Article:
About Mughal Miniature Paintings

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In the second half of the 16th century, India witnessed the introduction of Mughal paintings. Mughal painting was evolved around the influences of mannerisms of Persian paintings and paintings of Western Indian School , Sultanate School , Central Asian School , Kashmiri, Tibetan, Nepali and European elements were mixed up. Thus was born Mughal miniature during the ruling period of emperor Akbar. Of the Mughal paintings in this section, mention may be made of displayed illustrations of Hamzanama painted on cloth, the Exodus of Moses, two illustrations of a manuscript entitled Iyar-e-Danish in which notable painters in the atelier of Akbar did superb paintings. These paintings were done with judicious .combination of colour, shadings and compositions. The pomp and grandeur of the Mughal court have been reflected through these illustrations.

The period of Emperor Jahangir (1605-1627 A.D.) marked a notable change in the tone and temper of Mvghal miniatures. The paintings evinced a sense of delicacy, a subdued colour scheme and a fascination for portraying animals and birds of rare types. Of the paintings of this period in this section, mention may be made of the painting entitled ‘The Hermitage of Shaikh Phool by Bishandas presented in the gallery.

The paintings in the period of Shah Jahan (1628-1658 A.D.) evince the pomp and grandeur of Mughal court. The Museum has a number of notable paintings of this period. These include the portrait of Shah-Jahan, The Treaty of Quandahar, Shah Jahan in Court (displayed) Lady Painter in Zenana (displayed) Bharatiya Sundari (displayed) Mughal damsel, etc. Of these paintings some are historically important while others are artistically pleasing.

Nowadays in hundreds of arts institutions miniature is practiced by the students. This phenomenon could also be observed at art galleries and we can see many artisans in the past and even today working in this field in several countries. People do it some times because they are interested in it few for commercial reasons and also some people consider it as a original practice of art. This miniature showing two figures are representing mughal art characteristics to some extent. Holding objects mostly which were present in the periods of mughal dynasty. Colors are also mughal in nature. Bright and fresh . One lady is shown with a bowl in her hand and other one next to her with a glowing flame in her hand. The original procedure of painting a mughal miniature is a bit different from the respective miniature . Because in mughal miniatures designs and motives are painted with a complete perfection. It seems as if it is printed or it is machine made not hand made. But the recent painting is painted in an abstract manner.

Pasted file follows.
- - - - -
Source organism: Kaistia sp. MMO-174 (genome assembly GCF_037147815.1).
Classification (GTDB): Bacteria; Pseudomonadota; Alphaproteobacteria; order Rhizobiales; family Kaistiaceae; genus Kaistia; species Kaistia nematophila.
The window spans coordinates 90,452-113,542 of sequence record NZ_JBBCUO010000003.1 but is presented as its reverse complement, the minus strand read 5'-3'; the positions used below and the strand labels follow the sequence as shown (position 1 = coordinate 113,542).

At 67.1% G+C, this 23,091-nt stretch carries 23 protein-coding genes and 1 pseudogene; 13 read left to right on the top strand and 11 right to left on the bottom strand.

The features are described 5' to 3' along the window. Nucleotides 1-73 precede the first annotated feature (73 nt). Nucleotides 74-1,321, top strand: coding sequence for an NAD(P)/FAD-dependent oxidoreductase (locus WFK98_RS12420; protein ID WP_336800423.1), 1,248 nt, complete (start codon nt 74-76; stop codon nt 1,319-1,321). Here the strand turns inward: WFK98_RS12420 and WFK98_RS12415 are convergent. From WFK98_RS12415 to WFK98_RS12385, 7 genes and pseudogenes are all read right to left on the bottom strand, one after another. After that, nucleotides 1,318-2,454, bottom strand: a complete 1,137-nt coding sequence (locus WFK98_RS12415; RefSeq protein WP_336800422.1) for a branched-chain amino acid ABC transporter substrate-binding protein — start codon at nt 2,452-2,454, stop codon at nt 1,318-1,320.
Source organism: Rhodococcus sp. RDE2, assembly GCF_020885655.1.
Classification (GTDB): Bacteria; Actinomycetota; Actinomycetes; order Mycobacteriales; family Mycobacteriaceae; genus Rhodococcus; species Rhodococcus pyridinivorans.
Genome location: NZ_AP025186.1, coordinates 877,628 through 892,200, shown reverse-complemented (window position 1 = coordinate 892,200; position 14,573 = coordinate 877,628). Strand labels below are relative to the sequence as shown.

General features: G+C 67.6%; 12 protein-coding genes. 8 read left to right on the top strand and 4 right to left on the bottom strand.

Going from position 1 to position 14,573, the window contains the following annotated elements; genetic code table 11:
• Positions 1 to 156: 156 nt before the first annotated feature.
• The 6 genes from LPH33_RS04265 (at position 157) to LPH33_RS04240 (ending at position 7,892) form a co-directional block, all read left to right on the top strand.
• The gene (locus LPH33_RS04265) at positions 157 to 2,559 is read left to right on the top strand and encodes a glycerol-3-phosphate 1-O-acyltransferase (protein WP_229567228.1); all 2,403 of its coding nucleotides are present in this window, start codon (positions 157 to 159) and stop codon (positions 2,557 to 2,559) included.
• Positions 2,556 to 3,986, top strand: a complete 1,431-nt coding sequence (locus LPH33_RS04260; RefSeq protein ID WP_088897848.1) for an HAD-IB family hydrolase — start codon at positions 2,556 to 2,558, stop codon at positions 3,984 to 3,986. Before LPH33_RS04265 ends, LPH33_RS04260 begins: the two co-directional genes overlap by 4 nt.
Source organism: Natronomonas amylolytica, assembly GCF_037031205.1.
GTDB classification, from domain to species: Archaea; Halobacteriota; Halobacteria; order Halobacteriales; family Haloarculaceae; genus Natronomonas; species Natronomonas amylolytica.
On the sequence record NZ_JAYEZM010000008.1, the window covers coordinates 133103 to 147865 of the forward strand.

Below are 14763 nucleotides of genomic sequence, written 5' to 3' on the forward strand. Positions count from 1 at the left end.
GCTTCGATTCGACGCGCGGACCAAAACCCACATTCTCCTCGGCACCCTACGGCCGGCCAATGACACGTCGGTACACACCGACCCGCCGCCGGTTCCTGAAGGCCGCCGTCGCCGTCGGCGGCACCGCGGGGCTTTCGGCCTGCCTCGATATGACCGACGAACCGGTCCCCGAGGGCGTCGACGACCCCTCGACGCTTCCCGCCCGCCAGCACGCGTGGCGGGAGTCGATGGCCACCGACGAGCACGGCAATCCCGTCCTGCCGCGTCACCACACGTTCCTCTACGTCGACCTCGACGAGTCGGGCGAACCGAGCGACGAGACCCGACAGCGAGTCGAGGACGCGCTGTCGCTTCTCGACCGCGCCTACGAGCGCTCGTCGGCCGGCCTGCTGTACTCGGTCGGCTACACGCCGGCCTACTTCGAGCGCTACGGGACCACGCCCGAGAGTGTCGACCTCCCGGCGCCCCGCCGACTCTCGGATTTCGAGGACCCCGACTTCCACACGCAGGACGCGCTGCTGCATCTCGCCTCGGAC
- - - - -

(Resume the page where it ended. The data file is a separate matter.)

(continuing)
Designs though belongs to the miniature motives but are uneven and deformed. They are abstract. So in other words it is called “Modern” miniature. Which is highly appreciated and favored by the art lovers today. The jewelry , dressing with the ornamentation,figures and the features depicts the typical mughal style.

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9 responses »

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  2. Persian Painting, Mughal Painting, Rajput Painting, so fascinated. I love Indian Art dan literature, both classics and modern.
    I love Bhagavat Gita, Gita Govinda, Kalidasa, Tulsidas, Kabir, Mira Bai, Tagore, Ghalib, Iqbal, Premchand, Jaimini Roy, etc. Al love so much Ajanta, Taj Mahal. I love Hindus, Muslim, Buddhis and Jaina.

    Abdul Hadi WM

  3. Mughal Emperor Shah Jahan’s Love life miniature manuscripts are found among the Padshahnama Collection (Chronicle of the King of the World),which is a manuscripts record of major events in the first decade of the reign (1628-58) of Shah-Jahan, which was first exhibited at the Queen’s Gallery, Buckingham Palace.

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